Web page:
The developers of the proposed Okanagan Gondola project addressed the questions and concerns of nearby Predator Ridge residents at a town hall on Friday, April 1.
Rav Soomal and Paul Deutsch of Ridge North America — the developers behind the Golden Skybridge — met with the community in a Predator Ridge conference room to present their plans for the project, which would erect a gondola 1,600 feet above Kalamalka Lake from a site near Bailey Road, across from the Okanagan Rail Trail.
The multi-million dollar project would also feature zip lines, restaurants, retail outlets, an outdoor light show area, wedding and event venues, tree forts, a playground, plaza, amphitheatre, trails and more.
“It’s really fun to be a part of a project that so many people are excited about,” Soomal said.
The biggest concern among local residents was the increase in traffic the commercial business would draw — particularly at the intersection of Bailey Road and Highway 97, which residents have long considered a dangerous left-hand turn.
“The Ministry of Transportation currently doesn’t have any concern about the intersection,” Deutsch informed the crowd.
That news resulted in an erruption of laughter. Brad Pelletier, senior vice president of Predator Ridge, weighed in to say that he’s been pushing the ministry to address the intersection for 11 years.
“I’ve been on them to eliminate that northbound left-hand turn coming down Bailey. I’m sure no one in this room makes that turn,” he said. “They should eliminate it, they should have eliminated it a long time ago.”
A resident who brought up the intersection during the question period suggested the project could in fact put pressure on the ministry to improve the intersection, resolving an issue residents have been concerned with for years.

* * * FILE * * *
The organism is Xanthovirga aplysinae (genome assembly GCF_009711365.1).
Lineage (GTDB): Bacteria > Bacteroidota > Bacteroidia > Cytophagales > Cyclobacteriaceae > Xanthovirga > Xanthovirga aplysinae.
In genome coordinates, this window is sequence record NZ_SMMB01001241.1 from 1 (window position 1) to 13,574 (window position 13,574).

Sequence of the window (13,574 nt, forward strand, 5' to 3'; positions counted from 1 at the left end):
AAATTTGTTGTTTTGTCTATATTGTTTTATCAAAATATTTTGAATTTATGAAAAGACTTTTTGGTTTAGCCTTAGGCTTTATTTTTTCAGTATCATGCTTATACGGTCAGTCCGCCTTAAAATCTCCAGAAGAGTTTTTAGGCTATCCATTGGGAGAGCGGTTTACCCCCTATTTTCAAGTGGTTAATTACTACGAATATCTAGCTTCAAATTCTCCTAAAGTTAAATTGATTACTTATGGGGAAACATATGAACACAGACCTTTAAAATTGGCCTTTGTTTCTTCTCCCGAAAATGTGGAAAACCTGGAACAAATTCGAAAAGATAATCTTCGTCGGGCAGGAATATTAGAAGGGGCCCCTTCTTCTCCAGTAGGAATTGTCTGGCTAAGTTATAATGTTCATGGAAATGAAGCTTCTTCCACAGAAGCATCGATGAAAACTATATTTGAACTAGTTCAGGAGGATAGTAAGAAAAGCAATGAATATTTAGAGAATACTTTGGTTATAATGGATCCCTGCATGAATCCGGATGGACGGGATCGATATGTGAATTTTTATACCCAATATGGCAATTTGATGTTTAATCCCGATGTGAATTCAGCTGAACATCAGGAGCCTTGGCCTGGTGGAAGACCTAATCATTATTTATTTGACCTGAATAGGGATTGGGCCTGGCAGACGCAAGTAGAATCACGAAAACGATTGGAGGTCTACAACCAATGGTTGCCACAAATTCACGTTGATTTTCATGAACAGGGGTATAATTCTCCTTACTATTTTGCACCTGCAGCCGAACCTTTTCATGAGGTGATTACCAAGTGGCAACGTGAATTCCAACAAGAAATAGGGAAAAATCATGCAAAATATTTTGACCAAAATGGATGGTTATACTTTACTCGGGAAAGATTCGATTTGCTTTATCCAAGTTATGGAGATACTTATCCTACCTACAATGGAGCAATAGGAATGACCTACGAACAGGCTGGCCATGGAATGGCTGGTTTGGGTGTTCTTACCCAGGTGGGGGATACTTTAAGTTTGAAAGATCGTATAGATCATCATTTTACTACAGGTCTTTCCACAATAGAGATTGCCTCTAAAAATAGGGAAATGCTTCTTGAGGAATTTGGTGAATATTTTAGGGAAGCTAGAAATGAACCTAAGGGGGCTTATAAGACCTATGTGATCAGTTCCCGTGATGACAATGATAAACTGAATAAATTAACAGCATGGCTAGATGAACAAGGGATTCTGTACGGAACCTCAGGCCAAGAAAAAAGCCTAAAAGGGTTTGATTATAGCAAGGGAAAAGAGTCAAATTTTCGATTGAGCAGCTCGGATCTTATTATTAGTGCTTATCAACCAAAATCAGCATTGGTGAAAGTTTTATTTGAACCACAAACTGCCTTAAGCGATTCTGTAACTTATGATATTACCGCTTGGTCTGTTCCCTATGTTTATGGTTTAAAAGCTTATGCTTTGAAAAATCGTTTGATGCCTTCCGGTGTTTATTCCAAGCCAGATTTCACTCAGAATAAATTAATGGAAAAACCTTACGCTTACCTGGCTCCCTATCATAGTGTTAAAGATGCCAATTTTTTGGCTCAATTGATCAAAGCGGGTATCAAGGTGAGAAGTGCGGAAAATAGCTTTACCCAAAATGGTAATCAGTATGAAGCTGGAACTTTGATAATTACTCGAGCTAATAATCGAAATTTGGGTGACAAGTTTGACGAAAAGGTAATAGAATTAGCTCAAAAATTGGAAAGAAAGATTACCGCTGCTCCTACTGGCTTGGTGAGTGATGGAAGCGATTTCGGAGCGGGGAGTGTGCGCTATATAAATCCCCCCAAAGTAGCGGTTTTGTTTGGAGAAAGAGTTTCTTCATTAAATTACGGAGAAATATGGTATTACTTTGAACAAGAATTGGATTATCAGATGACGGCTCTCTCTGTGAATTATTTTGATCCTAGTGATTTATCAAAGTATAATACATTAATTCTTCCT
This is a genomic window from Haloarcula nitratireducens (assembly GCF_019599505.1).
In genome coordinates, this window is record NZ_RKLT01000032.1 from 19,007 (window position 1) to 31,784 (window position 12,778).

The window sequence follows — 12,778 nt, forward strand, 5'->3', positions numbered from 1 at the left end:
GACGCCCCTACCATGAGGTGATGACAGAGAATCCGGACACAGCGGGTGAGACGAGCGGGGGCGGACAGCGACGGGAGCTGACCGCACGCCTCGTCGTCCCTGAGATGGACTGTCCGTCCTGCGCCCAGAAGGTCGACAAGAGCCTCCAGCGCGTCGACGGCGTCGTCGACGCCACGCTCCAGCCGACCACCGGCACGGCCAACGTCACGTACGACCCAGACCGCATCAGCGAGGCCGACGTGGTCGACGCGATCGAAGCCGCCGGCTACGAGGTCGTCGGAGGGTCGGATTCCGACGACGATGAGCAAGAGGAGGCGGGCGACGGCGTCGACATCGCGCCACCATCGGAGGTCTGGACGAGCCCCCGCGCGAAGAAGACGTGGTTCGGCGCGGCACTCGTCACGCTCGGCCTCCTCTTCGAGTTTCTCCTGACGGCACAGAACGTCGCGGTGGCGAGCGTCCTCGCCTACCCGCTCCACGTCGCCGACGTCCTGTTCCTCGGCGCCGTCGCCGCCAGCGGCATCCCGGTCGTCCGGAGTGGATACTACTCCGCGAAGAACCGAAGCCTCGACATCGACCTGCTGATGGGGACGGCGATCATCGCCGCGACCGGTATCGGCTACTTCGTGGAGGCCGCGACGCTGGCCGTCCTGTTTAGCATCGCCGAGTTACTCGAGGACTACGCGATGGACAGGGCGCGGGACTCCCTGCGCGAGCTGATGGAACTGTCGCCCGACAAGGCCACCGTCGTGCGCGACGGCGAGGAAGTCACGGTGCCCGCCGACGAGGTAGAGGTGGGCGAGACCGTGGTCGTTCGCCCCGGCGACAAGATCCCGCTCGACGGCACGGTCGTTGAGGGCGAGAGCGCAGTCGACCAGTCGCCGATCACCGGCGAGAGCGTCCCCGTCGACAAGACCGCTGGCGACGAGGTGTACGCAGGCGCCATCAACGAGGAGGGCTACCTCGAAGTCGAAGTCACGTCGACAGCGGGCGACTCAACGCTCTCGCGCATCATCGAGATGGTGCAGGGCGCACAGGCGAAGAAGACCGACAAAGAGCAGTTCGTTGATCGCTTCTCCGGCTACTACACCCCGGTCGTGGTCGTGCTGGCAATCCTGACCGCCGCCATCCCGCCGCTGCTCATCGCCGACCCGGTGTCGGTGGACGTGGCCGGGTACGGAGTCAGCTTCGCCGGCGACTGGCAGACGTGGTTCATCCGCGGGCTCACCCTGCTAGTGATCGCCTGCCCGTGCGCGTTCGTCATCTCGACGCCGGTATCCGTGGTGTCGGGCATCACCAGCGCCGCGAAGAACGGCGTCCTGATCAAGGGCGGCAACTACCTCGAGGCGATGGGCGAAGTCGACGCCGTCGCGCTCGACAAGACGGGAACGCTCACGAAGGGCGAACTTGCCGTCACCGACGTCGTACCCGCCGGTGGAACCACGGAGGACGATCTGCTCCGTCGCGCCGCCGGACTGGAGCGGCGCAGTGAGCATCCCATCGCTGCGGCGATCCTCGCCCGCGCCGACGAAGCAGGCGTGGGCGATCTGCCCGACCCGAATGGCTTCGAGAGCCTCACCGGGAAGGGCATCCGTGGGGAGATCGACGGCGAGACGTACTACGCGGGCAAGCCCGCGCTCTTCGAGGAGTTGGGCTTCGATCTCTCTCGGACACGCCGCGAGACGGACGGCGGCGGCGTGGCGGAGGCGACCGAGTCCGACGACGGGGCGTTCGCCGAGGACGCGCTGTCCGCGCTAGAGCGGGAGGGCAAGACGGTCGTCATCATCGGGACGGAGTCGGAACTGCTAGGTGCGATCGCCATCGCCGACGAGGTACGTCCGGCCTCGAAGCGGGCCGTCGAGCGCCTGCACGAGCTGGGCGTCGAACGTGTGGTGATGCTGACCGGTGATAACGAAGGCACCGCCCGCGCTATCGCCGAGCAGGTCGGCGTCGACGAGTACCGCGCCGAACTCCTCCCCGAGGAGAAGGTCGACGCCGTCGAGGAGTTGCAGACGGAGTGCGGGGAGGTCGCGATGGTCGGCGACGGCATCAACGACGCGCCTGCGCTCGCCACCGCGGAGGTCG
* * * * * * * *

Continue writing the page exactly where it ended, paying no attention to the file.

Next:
Others shared concerns about noise and unsightly views, with one person asking how close the summit station will be to the nearest residences. Deutsch said the distance would be about 2,500 to 3,000 feet, and for anyone who was unconvinced about the project’s proximity, he offered to shuttle residents up to the site to see for themselves.
Asked how long the project will take to complete, Deutsch said initial construction of the gondola and buildings will take 18 to 24 months, with other elements like trail connections and interpretive panels to be added beyond that timeline.
Deutsch said the gondola would be a seasonal business to start, operating about 135 days a year and welcoming an estimated 100,000 to 120,000 visitors annually. Forecasting the level of job creation, he added that the Golden Skybridge has comparable visitor levels and employs 40 to 50 staff members.
In addition to the question-answer session, attendees were invited to fill out and submit feedback cards.
Ridge North America has applied to amend the official community plan of the Regional District of North Okanagan (RDNO) to make way for the project. The RDNO has supported the project thus far but have attached a number of conditions.
One of those conditions was to hold a public information meeting; check that off the list. They’ll also need to engage with local governments, First Nations and the Ministry of Transportation, and those talks are well underway. Environmental, hydrogeological and geotechnical studies are also required.
“We have a handful of engineering reports that are either complete or underway,” Soomal said.